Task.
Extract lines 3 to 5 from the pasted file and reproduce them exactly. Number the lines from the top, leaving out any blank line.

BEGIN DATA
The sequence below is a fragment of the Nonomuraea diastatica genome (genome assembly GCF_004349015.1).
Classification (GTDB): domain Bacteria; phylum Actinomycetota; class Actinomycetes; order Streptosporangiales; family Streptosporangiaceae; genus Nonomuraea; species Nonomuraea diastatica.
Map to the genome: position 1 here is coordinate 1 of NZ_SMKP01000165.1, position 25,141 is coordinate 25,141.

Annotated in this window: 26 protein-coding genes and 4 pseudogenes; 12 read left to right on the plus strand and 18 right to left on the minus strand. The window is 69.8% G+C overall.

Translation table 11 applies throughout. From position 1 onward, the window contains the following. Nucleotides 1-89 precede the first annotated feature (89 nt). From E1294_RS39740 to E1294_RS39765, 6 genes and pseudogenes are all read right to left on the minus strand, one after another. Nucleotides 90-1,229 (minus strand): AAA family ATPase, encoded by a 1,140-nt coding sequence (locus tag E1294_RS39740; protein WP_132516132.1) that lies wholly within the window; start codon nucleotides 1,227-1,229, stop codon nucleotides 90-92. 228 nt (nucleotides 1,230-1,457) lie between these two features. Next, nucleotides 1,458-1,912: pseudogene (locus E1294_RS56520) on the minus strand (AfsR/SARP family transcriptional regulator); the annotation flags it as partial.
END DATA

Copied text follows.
Map to the genome: position 1 here is coordinate 1 of NZ_SMKP01000165.1, position 25,141 is coordinate 25,141.

Annotated in this window: 26 protein-coding genes and 4 pseudogenes; 12 read left to right on the plus strand and 18 right to left on the minus strand. The window is 69.8% G+C overall.

Translation table 11 applies throughout. From position 1 onward, the window contains the following. Nucleotides 1-89 precede the first annotated feature (89 nt). From E1294_RS39740 to E1294_RS39765, 6 genes and pseudogenes are all read right to left on the minus strand, one after another. Nucleotides 90-1,229 (minus strand): AAA family ATPase, encoded by a 1,140-nt coding sequence (locus tag E1294_RS39740; protein WP_132516132.1) that lies wholly within the window; start codon nucleotides 1,227-1,229, stop codon nucleotides 90-92. 228 nt (nucleotides 1,230-1,457) lie between these two features. Next, nucleotides 1,458-1,912: pseudogene (locus E1294_RS56520) on the minus strand (AfsR/SARP family transcriptional regulator); the annotation flags it as partial.